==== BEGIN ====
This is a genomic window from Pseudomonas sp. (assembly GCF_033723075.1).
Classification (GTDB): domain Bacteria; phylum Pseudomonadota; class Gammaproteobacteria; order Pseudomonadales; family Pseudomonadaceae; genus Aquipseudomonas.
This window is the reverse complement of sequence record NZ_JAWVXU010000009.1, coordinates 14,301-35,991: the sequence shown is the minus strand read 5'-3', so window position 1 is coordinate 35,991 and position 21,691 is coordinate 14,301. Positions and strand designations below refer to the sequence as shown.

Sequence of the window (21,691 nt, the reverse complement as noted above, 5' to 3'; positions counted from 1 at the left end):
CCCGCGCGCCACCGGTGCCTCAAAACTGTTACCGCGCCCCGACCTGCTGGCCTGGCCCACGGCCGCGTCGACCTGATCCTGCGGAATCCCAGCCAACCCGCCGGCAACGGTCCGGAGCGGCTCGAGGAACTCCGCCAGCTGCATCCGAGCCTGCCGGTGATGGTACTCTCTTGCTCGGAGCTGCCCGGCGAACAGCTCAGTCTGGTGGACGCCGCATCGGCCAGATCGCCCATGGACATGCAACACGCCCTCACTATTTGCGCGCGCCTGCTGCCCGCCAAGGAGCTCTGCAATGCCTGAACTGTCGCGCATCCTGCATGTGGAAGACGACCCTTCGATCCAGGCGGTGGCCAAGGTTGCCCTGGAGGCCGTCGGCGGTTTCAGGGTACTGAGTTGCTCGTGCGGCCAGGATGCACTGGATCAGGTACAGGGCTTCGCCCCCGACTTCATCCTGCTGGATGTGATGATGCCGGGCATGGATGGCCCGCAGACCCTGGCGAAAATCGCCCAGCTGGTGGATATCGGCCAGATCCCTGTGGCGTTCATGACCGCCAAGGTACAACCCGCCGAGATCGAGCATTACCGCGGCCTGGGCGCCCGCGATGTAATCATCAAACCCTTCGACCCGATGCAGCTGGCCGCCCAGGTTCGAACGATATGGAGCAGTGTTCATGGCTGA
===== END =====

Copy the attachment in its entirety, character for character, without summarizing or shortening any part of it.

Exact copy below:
This is a genomic window from Pseudomonas sp. (assembly GCF_033723075.1).
Classification (GTDB): domain Bacteria; phylum Pseudomonadota; class Gammaproteobacteria; order Pseudomonadales; family Pseudomonadaceae; genus Aquipseudomonas.
This window is the reverse complement of sequence record NZ_JAWVXU010000009.1, coordinates 14,301-35,991: the sequence shown is the minus strand read 5'-3', so window position 1 is coordinate 35,991 and position 21,691 is coordinate 14,301. Positions and strand designations below refer to the sequence as shown.

Sequence of the window (21,691 nt, the reverse complement as noted above, 5' to 3'; positions counted from 1 at the left end):
CCCGCGCGCCACCGGTGCCTCAAAACTGTTACCGCGCCCCGACCTGCTGGCCTGGCCCACGGCCGCGTCGACCTGATCCTGCGGAATCCCAGCCAACCCGCCGGCAACGGTCCGGAGCGGCTCGAGGAACTCCGCCAGCTGCATCCGAGCCTGCCGGTGATGGTACTCTCTTGCTCGGAGCTGCCCGGCGAACAGCTCAGTCTGGTGGACGCCGCATCGGCCAGATCGCCCATGGACATGCAACACGCCCTCACTATTTGCGCGCGCCTGCTGCCCGCCAAGGAGCTCTGCAATGCCTGAACTGTCGCGCATCCTGCATGTGGAAGACGACCCTTCGATCCAGGCGGTGGCCAAGGTTGCCCTGGAGGCCGTCGGCGGTTTCAGGGTACTGAGTTGCTCGTGCGGCCAGGATGCACTGGATCAGGTACAGGGCTTCGCCCCCGACTTCATCCTGCTGGATGTGATGATGCCGGGCATGGATGGCCCGCAGACCCTGGCGAAAATCGCCCAGCTGGTGGATATCGGCCAGATCCCTGTGGCGTTCATGACCGCCAAGGTACAACCCGCCGAGATCGAGCATTACCGCGGCCTGGGCGCCCGCGATGTAATCATCAAACCCTTCGACCCGATGCAGCTGGCCGCCCAGGTTCGAACGATATGGAGCAGTGTTCATGGCTGA